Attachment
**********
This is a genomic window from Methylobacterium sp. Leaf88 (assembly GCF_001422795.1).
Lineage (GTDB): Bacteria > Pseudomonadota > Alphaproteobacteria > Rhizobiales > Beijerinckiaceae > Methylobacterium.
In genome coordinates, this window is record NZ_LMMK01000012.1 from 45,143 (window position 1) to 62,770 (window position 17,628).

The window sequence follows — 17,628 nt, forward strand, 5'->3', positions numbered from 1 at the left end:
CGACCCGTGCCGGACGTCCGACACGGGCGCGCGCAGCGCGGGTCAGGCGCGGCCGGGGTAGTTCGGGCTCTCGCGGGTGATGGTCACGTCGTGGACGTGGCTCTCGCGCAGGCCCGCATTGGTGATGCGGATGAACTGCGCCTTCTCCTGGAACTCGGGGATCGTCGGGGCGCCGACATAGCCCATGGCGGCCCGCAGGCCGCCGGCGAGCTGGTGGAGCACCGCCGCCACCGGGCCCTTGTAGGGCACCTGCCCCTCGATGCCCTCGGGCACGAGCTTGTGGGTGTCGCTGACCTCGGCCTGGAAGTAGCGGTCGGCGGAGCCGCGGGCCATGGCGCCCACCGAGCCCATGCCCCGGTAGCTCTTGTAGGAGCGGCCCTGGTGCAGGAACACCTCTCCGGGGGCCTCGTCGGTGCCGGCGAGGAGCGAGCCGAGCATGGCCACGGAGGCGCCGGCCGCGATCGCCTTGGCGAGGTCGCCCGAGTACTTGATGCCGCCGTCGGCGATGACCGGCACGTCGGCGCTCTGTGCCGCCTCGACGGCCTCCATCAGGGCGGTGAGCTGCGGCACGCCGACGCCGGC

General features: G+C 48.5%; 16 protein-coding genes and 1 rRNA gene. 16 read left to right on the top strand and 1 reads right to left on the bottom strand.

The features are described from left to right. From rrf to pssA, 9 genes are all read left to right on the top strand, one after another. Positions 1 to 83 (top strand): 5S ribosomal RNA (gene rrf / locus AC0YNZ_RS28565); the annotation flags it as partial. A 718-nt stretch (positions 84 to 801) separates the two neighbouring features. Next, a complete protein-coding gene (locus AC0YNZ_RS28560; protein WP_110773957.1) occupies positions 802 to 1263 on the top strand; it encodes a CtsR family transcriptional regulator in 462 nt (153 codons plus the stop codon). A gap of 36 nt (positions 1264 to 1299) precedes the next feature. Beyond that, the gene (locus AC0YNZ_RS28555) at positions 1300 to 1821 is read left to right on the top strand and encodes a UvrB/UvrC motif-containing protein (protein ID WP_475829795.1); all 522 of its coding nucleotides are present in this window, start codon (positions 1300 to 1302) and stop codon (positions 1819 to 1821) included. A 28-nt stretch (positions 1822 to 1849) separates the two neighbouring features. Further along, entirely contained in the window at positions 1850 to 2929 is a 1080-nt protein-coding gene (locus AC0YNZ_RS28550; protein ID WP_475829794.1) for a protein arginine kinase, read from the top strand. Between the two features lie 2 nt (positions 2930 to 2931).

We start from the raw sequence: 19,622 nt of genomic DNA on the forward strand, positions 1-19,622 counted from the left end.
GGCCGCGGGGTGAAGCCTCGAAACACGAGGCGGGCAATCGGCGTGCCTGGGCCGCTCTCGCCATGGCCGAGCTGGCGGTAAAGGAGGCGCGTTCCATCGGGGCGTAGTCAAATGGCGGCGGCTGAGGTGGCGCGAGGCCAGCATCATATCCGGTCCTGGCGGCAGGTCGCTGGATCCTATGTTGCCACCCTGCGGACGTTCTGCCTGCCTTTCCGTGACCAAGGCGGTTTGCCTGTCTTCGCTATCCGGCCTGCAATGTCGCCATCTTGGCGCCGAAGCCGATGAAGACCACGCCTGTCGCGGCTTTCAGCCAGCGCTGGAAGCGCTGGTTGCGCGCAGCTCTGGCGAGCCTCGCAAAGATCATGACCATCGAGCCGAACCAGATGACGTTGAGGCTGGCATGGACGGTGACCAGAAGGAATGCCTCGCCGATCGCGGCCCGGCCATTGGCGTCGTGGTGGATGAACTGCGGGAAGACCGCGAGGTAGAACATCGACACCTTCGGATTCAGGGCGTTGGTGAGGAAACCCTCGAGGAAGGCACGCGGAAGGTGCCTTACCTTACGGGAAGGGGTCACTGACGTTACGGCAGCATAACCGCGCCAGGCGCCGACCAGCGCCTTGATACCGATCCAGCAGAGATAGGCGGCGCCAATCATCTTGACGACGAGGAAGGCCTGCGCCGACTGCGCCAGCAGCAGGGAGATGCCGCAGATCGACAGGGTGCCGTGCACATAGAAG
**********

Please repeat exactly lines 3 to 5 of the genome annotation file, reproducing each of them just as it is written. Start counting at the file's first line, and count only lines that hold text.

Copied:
In genome coordinates, this window is record NZ_LMMK01000012.1 from 45,143 (window position 1) to 62,770 (window position 17,628).

The window sequence follows — 17,628 nt, forward strand, 5'->3', positions numbered from 1 at the left end:
CGACCCGTGCCGGACGTCCGACACGGGCGCGCGCAGCGCGGGTCAGGCGCGGCCGGGGTAGTTCGGGCTCTCGCGGGTGATGGTCACGTCGTGGACGTGGCTCTCGCGCAGGCCCGCATTGGTGATGCGGATGAACTGCGCCTTCTCCTGGAACTCGGGGATCGTCGGGGCGCCGACATAGCCCATGGCGGCCCGCAGGCCGCCGGCGAGCTGGTGGAGCACCGCCGCCACCGGGCCCTTGTAGGGCACCTGCCCCTCGATGCCCTCGGGCACGAGCTTGTGGGTGTCGCTGACCTCGGCCTGGAAGTAGCGGTCGGCGGAGCCGCGGGCCATGGCGCCCACCGAGCCCATGCCCCGGTAGCTCTTGTAGGAGCGGCCCTGGTGCAGGAACACCTCTCCGGGGGCCTCGTCGGTGCCGGCGAGGAGCGAGCCGAGCATGGCCACGGAGGCGCCGGCCGCGATCGCCTTGGCGAGGTCGCCCGAGTACTTGATGCCGCCGTCGGCGATGACCGGCACGTCGGCGCTCTGTGCCGCCTCGACGGCCTCCATCAGGGCGGTGAGCTGCGGCACGCCGACGCCGGC